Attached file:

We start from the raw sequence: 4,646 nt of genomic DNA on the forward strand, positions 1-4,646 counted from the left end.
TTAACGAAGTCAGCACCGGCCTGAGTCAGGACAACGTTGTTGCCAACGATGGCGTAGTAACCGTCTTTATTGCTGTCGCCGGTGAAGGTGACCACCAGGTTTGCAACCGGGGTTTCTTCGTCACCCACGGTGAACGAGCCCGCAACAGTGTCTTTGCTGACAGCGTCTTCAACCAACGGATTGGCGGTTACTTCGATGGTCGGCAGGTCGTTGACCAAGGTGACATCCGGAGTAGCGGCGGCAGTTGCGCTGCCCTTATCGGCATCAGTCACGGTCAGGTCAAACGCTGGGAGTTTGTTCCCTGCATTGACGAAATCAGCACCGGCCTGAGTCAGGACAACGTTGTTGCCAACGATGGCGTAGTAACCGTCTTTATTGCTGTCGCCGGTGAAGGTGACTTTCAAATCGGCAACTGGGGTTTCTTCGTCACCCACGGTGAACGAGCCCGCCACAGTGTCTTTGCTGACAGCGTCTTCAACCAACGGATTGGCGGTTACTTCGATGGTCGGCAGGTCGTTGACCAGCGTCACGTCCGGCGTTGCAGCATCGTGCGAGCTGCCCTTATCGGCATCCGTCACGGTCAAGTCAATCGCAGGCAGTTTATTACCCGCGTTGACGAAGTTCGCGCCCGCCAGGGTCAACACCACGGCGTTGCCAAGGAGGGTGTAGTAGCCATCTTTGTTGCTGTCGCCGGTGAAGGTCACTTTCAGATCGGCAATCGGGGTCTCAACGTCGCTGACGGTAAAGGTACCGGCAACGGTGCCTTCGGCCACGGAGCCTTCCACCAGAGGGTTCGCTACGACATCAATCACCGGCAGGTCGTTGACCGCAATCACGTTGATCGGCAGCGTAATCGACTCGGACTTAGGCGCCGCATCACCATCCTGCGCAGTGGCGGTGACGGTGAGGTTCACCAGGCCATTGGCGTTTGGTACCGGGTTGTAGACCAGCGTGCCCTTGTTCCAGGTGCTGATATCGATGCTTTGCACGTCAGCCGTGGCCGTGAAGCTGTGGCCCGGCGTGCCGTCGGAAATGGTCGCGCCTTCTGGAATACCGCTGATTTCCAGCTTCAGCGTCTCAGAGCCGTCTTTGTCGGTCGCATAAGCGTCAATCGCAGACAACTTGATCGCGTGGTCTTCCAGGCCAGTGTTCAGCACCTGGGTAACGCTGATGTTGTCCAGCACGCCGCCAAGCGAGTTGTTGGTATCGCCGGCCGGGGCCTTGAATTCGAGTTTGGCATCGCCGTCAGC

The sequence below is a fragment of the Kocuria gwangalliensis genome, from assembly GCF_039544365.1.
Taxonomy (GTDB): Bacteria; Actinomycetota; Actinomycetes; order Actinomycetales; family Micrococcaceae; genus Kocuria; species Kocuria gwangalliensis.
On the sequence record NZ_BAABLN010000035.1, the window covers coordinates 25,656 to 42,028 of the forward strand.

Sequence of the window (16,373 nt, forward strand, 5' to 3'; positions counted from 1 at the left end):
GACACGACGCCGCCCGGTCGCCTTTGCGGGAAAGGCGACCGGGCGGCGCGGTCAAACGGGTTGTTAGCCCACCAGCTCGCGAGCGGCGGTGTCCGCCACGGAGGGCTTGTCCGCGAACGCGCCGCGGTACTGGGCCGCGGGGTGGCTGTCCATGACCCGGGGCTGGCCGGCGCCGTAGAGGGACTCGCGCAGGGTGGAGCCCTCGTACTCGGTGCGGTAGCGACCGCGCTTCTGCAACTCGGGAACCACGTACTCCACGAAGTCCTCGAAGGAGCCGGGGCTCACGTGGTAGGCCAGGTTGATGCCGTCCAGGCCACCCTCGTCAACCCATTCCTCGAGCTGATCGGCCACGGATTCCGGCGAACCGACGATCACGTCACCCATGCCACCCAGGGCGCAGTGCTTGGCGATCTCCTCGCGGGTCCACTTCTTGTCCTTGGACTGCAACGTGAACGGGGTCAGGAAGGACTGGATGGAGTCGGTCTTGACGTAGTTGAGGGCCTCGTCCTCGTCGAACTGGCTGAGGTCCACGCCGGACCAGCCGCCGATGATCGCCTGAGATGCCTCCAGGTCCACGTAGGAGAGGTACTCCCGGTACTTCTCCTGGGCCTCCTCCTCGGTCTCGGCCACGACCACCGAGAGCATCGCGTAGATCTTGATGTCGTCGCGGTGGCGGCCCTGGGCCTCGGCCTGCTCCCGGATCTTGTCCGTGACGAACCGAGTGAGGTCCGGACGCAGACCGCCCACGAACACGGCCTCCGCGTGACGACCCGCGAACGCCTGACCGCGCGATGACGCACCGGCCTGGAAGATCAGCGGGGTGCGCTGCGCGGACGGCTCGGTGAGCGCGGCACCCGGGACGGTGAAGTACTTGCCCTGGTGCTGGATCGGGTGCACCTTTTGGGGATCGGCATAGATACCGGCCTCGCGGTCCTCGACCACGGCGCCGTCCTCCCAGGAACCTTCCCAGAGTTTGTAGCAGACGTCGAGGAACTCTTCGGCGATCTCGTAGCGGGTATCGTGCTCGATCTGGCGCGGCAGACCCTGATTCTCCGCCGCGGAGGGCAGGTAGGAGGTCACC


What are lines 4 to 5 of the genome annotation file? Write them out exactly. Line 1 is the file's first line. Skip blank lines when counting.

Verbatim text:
Taxonomy (GTDB): Bacteria; Actinomycetota; Actinomycetes; order Actinomycetales; family Micrococcaceae; genus Kocuria; species Kocuria gwangalliensis.
On the sequence record NZ_BAABLN010000035.1, the window covers coordinates 25,656 to 42,028 of the forward strand.